The figure below shows the household saving rates for Sweden and Denmark. We see that the Danish saving rate was negative before the crisis and during the crisis rose to zero. The Swedish saving rate is much higher and has in recent years increased substantially and is now at a historically high rate.


Source: OECD.

Based on this, there is no indication that highly indebted Swedish households are currently engaged in an unsustainable overconsumption that has macroeconomic significance. There is no indication that the loans are used to fund a large overconsumption. Instead, everything indicates that Swedish households are saving more than ever.

These facts are of course well known at the Riksbank, and they are important to assess whether the Danish study and its result are relevant to Sweden or not. Despite this, the Riksbank apparently chooses to conceal these facts and instead gives a distorted and sanitized picture of the Danish study, presumably so as not to undermine the Riksbank’s claim above that “[t]he high level of debt in the household sector can thus exacerbate economic downturns and have major negative effects on unemployment and economic growth.”

The UK

A British study of Bunn and Rostom at the Bank of England shows that, also in the UK, it seems that the fall in consumption in connection with the crisis was mainly due to overconsumption of highly indebted households before the crisis, overconsumption that fell back to normal consumption after the crisis. Chart 7 in the British study shows that households with a high debt ratio had a much greater non-housing consumption as a share of income before the crisis, which after crisis returned to a for the UK more normal consumption share.


The figure above with household saving rates for Sweden and Denmark also shows the household saving rate for the UK. Whereas for Sweden and Denmark the net saving rate (that is, after the deduction of consumption of fixed capital) is reported, for the UK the larger gross saving rate (that is, without this deduction) is reported. The UK saving rate showed a declining trend before the crisis and went up sharply during the crisis, but it is still below the Swedish one, in spite of being reported as a gross rate. It is consistent with overconsumption before the crisis.


The Stability Report (p.12) also refers to a chart from a study of OECD countries by Martin Flodén:

During the financial crisis that broke out in 2007, consumption in many cases decreased more in countries with high indebtedness than in countries with low indebtedness (see chart 1:16).

Chart 1:16 shows part of Figure 1 in Flodén’s study, where he tries to isolate the relationship between the debt ratio in 2007 and the change in consumption from 2007 to 2012.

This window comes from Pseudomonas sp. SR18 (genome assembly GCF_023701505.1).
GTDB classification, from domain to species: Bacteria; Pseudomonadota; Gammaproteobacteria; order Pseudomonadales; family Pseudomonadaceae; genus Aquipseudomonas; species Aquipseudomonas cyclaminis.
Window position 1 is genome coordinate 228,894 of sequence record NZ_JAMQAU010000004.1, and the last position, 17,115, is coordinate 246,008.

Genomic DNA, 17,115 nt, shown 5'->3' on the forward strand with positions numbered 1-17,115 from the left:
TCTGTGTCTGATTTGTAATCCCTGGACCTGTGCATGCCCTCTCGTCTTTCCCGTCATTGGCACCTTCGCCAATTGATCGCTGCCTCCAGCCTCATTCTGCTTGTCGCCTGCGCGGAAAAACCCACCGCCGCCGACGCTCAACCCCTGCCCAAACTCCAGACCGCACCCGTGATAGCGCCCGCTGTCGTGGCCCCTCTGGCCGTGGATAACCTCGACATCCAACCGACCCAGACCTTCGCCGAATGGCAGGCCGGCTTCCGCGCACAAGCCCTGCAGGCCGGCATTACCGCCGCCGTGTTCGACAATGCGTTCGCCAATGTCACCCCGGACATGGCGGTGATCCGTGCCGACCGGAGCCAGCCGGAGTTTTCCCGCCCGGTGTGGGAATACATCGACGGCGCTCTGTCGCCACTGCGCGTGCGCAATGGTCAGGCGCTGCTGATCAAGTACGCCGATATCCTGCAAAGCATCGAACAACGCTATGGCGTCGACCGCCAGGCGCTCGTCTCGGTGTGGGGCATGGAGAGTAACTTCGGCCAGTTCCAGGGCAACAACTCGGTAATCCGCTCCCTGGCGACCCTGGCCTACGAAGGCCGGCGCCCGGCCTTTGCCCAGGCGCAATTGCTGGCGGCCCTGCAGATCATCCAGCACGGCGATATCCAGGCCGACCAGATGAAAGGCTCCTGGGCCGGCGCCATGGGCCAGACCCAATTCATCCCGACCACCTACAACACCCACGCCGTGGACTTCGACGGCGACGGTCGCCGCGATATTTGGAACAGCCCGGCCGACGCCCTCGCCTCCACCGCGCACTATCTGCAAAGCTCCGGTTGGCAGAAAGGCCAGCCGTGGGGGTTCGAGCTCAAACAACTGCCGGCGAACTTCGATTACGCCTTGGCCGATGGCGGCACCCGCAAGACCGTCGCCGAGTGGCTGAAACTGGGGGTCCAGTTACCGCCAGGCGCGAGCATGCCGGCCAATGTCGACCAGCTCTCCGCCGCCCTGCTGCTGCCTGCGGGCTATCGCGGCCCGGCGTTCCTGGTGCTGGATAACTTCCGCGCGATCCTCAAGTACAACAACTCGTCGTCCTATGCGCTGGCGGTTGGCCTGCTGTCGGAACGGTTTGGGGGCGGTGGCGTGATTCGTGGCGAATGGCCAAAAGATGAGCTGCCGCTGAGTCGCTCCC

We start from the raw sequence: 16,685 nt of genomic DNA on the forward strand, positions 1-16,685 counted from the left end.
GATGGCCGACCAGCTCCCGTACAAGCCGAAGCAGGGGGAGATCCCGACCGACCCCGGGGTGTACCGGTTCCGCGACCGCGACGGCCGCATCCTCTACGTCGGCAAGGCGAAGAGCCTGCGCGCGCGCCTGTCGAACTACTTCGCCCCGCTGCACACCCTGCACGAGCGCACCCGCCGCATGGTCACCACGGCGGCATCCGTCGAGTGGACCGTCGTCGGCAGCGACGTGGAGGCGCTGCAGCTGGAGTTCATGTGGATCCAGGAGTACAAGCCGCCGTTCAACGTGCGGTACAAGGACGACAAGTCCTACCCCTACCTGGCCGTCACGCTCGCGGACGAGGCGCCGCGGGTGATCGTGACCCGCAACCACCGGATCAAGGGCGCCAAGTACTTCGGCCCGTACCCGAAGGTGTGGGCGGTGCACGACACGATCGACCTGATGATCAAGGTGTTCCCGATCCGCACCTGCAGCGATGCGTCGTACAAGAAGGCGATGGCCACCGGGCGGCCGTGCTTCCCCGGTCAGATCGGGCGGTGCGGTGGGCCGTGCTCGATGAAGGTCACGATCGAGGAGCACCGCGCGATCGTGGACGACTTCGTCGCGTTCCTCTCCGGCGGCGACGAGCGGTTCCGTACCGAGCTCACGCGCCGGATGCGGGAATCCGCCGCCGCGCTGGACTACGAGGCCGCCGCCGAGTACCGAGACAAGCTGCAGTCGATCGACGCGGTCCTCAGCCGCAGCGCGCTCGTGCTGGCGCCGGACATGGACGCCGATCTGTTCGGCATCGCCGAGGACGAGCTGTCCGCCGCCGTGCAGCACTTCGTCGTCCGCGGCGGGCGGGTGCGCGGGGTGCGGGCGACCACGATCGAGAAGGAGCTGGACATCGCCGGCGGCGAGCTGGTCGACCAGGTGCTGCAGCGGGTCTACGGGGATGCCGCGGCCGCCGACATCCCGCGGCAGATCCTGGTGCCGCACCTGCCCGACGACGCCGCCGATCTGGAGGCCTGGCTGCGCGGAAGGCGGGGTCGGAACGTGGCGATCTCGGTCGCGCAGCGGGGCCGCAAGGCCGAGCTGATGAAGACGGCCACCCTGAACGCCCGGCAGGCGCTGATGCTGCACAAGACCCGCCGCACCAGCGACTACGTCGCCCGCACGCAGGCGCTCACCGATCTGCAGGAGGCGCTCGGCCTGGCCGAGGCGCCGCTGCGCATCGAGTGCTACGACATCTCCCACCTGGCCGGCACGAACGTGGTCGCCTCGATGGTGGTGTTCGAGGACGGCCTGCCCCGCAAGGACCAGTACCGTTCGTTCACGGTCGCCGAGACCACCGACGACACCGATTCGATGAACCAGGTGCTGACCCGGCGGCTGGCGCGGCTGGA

The most remarkable thing about this chart is that the relationship between the debt ratio and the fall in consumption is so weak. This is not surprising when you see figure 1 of this post or chart B of the Bunn and Rostom study. According to Flodén’s study, one percentage point higher debt ratio caused a fall in consumption during 2007-2012 that was only 0.04 percentage points larger. That is, a 10 percentage points higher debt ratio would only cause a fall in consumption that was 0.4 percentage points larger.[2]

In addition, as the discussion above of the Danish study shows, this does not say why consumption fell, whether it was a debt overhang followed by abnormally high saving and low consumption after the crisis, or, as in Denmark and the UK, whether it was an unsustainable overconsumption before the crisis followed by normal consumption after the crisis.

The US

The Riksbank also refers to the acclaimed and important book House of Debt by Mian and Sufi. For those who read the whole book, especially capital 6, it is clear that, regarding the effect on consumption and saving, the main problem in the US was the enormous expansion of credit to low-income households with totally inadequate debt-servicing capacity. This is documented by Mian and Sufi in detail, since they have disaggregated data at zip-code level and can distinguish between zip codes with low-income households and those with higher-income households. This important conclusion is, however, not sufficiently emphasized in the book, something Amir Sufi acknowledged when he and I discussed the matter at a conference last summer. But in any event, the US circumstances are so special in several crucial respects that the US experiences are not very relevant for Sweden.

Harry Flam (here and here, in Swedish) and Annika Alexius (in Swedish) have previously shown several examples of Riksbank documents and reports being not comprehensive, professional or impartial, but apparently having been doctored to support a particular view. The Riksbank’s references to international studies of household indebtedness is another example of this.


[1]. That the debt ratio is a poor measure of the any risks associated with household debt has previously been discussed here and here.

[2]. Furthermore, according to Flodén’s study, one percentage point higher debt ratio would be related to a 0.02 percentage point larger rise in unemployment in a crises, a number that I have used to show that the benefit in the form of lower expected future unemployment of the Riksbank’s leaning against the wind is only about 0.4 percent of the cost in the form of higher unemployment in the next few years (the benefits should of course be more than 100 percent of the cost to justify the Riksbank’s policy).